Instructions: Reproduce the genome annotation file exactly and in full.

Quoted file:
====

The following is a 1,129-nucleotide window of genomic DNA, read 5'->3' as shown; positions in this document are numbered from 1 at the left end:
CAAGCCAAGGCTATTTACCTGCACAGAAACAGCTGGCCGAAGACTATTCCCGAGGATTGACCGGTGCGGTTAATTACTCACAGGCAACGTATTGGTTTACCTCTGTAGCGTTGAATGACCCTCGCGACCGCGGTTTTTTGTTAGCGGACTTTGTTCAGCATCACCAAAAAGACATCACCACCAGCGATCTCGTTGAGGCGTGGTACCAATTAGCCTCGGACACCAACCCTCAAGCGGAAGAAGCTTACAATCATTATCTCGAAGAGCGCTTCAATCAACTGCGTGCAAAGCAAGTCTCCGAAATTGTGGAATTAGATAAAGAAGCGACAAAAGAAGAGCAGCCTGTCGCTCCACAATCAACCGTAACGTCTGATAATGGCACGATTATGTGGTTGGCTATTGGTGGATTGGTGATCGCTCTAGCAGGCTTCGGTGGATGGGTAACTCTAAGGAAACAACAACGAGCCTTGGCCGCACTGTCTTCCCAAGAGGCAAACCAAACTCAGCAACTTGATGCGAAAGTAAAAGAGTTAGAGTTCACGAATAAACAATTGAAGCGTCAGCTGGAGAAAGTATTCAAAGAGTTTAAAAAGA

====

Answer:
The following is a 1,129-nucleotide window of genomic DNA, read 5'->3' as shown; positions in this document are numbered from 1 at the left end:
CAAGCCAAGGCTATTTACCTGCACAGAAACAGCTGGCCGAAGACTATTCCCGAGGATTGACCGGTGCGGTTAATTACTCACAGGCAACGTATTGGTTTACCTCTGTAGCGTTGAATGACCCTCGCGACCGCGGTTTTTTGTTAGCGGACTTTGTTCAGCATCACCAAAAAGACATCACCACCAGCGATCTCGTTGAGGCGTGGTACCAATTAGCCTCGGACACCAACCCTCAAGCGGAAGAAGCTTACAATCATTATCTCGAAGAGCGCTTCAATCAACTGCGTGCAAAGCAAGTCTCCGAAATTGTGGAATTAGATAAAGAAGCGACAAAAGAAGAGCAGCCTGTCGCTCCACAATCAACCGTAACGTCTGATAATGGCACGATTATGTGGTTGGCTATTGGTGGATTGGTGATCGCTCTAGCAGGCTTCGGTGGATGGGTAACTCTAAGGAAACAACAACGAGCCTTGGCCGCACTGTCTTCCCAAGAGGCAAACCAAACTCAGCAACTTGATGCGAAAGTAAAAGAGTTAGAGTTCACGAATAAACAATTGAAGCGTCAGCTGGAGAAAGTATTCAAAGAGTTTAAAAAGA